• Glitter pens are more like a ball point pen with a nice glide to the ink so you get a fun glitter accent with a consistent line.
  • Calligraphy pens come in a variety pack with a few different sizes including up to 2 calligraphy pen nib sizes. This will allow you to create a fancy calligraphy look in your Cricut pen art.
  • Metallic pens have a bit bigger nib and draw more like a small marker. These nibs are the “medium” labeled pens.
  • Infusible Ink Pens and Markers offer a whole new reason to use pens with your Cricut machine. Infusible Ink is a heat set ink that allows you to create all kinds of custom designs for your projects. Read more about Infusible Ink and Infusible Ink pens here

A note about off brand pens

Yes, you can use off-brand pens with your Cricut. I've tried a number of different brands of pens. I've spent countless hours roaming the craft store aisles looking for other pens that might fit into my Cricut machine. There are adapters and I know people love their other pens. I'm a big Cricut fan, so I do try to stay on brand. I'm here to tell you friends, the ink in the Cricut specific pens is fantastic and they fit the machine perfectly. Off brands either don't fit or the ink doesn't always flow as nicely OR the ink bleeds. I recommend sticking with the Cricut brand in this case. With all the color choices, you don't need to hunt for other pens. That said, please let me know if you've found some writing tricks and pens you love. I'm always excited to learn more new ideas!

Let's practice and test our Cricut pens!

Here's a canvas I set up for you to test out how your pens perform. If you have Cricut Design Space, the font is included. I'm also using a doodle border image set you can get while in CDS. Go to the Pen Example Canvas in Cricut Design Space.

Tip: sometimes Design Space hits a snag and says the project isn't available. Just close your Design Space window and try again. If all else fails, message me and let me know so I can try to help.

Pretty Pens to use with your Cricut Machine
Pretty Pens to use with your Cricut Machine

The Cricut Writing Tool Palette

To create a drawing or writing line in Cricut Design space, you only need to designate the line as “draw”. To do this:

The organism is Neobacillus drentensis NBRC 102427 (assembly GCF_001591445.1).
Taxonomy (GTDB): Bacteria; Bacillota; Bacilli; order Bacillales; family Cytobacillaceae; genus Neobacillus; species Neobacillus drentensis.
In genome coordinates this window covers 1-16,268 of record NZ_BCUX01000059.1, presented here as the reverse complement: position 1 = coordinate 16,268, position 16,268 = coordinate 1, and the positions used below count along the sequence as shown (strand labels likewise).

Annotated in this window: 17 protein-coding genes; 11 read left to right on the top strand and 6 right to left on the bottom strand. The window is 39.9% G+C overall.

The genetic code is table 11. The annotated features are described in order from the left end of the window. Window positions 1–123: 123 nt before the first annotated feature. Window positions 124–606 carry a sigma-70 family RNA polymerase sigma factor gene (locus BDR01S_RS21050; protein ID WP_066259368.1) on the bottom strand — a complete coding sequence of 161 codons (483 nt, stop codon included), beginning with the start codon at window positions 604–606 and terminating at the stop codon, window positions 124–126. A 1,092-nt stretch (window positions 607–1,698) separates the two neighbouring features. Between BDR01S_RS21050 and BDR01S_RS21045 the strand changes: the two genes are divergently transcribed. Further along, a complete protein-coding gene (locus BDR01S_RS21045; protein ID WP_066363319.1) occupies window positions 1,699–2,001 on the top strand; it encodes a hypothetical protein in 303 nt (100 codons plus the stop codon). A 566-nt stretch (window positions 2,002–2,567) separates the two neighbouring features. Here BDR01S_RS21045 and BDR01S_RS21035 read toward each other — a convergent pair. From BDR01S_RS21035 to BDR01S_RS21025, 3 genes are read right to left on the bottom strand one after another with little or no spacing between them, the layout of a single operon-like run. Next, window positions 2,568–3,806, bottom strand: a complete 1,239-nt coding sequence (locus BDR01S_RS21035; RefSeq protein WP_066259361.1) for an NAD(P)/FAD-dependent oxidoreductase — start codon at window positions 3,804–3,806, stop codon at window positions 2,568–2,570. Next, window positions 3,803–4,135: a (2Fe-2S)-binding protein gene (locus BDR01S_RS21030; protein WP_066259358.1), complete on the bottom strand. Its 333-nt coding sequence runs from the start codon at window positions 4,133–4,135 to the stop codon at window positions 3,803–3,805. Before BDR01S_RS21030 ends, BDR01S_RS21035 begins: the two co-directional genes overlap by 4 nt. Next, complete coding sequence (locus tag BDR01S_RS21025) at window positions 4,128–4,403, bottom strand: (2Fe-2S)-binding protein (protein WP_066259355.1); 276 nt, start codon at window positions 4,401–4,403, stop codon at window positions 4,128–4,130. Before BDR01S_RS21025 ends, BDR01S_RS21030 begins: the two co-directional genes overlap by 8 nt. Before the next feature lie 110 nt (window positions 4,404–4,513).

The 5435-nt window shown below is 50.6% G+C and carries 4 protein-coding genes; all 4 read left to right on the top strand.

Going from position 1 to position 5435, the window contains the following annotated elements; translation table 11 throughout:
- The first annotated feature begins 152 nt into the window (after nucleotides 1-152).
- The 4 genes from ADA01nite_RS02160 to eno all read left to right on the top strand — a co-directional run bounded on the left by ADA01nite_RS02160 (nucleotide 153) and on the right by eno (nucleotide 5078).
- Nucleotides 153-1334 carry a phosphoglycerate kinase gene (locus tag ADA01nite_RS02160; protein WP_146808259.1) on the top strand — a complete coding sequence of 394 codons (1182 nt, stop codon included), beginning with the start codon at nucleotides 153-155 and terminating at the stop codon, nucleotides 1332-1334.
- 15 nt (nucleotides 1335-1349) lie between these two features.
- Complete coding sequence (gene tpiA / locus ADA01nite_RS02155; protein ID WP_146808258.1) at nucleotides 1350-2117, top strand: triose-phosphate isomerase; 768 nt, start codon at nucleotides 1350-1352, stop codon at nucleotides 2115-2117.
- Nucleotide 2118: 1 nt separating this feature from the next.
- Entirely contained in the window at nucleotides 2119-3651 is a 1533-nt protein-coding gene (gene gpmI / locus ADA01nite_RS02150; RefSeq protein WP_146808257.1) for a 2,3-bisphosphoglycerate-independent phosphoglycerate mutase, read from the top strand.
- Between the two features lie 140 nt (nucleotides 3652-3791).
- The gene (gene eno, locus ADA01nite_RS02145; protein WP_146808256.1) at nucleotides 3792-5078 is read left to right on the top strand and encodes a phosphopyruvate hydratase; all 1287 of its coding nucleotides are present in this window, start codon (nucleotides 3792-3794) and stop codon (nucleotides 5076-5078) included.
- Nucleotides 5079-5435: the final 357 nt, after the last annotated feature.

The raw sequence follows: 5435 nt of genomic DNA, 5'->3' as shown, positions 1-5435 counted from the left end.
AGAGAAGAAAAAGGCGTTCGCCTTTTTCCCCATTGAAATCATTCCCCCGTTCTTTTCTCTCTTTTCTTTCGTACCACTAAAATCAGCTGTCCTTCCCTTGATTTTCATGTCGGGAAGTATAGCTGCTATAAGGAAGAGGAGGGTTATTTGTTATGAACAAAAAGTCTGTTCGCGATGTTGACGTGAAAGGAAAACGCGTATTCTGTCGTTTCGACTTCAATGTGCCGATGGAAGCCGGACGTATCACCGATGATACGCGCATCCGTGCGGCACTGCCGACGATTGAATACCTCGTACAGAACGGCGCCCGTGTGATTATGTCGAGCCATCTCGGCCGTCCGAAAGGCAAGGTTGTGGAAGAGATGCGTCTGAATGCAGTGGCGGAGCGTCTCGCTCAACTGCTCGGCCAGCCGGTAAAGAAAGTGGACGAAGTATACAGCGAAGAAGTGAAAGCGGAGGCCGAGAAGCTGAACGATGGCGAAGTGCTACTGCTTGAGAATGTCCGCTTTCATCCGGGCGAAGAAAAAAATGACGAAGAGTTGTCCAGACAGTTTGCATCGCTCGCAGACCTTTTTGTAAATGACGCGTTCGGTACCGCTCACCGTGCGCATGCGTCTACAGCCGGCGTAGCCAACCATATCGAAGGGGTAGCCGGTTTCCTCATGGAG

• Select the image layer you want to draw. Click the layer icon, whether it's a pen or scissors or printer. The palette will pop open that then allow you to select “draw” for this layer. You can then choose a pen color for that specific layer of the design.
  • You can choose the color you want the design to show up on screen. If you want all images, for example, to be drawn with the same black pen, make sure you are selecting the same pen and color choice for every design in your finished piece.

The current version of Design Space includes a color selection display that allows you to esily select a color you've already used. You can still select a color from the larger color palette.

  • When you set your Cricut to create your project in Design Space, you will be prompted to change your pen colors as needed. Every color you select for each design layer, will result in an on screen message letting you know when to switch your pen color while the Cricut is drawing (or writing) your design.
Writing palette options in Cricut Design Space
Writing palette options in Cricut Design Space

Finding designs to draw

You can turn just about any line into a drawing design. Many of my own designs I've created for the Cricut library include for a cut design and a draw line. The draw line in many cases can not be used as a cut shape. See the image above of the flower? You can convert the cut line to draw, but if you set the draw line to cut, you'll end up with a bunch of scraps of paper and not a pretty flower.

To find my designs (JGoode Designs branded art) in Design Space, click on “images” on the left side of the screen when you are working on your canvas. Then in the upper right, enter “jgoode” in the search bar. You should see all the images available that I have created. You can also click on “image sets” to find my currently available design sets, all of them include images created to specifically draw. View my projects available in Cricut Design Space.

Designs to draw with your Cricut
Designs to draw with your Cricut

Tips for Drawing and Writing with your Cricut Machine
Tips for Drawing and Writing with your Cricut Machine

Tips: Drawing and Writing with Cricut Machines

  • Attach the drawing lines. To keep a layout together, attach the drawing lines together. Grouping lines will not result in a specific layout, grouping just lets you move the pieces around your work canvas together.
  • Designate drawing line placement. To dictate where drawings are placed on your layout, there are two choices:
    1. Attach the drawing to the layout on your canvas layout. I like to create a background paper on my canvas and attach the drawings there. Also, if you are working on a specific shaped cut design with drawing, make sure you attach the drawing to the cut design.
    2. Move on the Canvas before cutting. If you don't have a specific cut design to attach the drawing, you can move the drawing around on the final mat view. Just make sure to place your paper on the mat in coordination with where you envision the drawing to appear.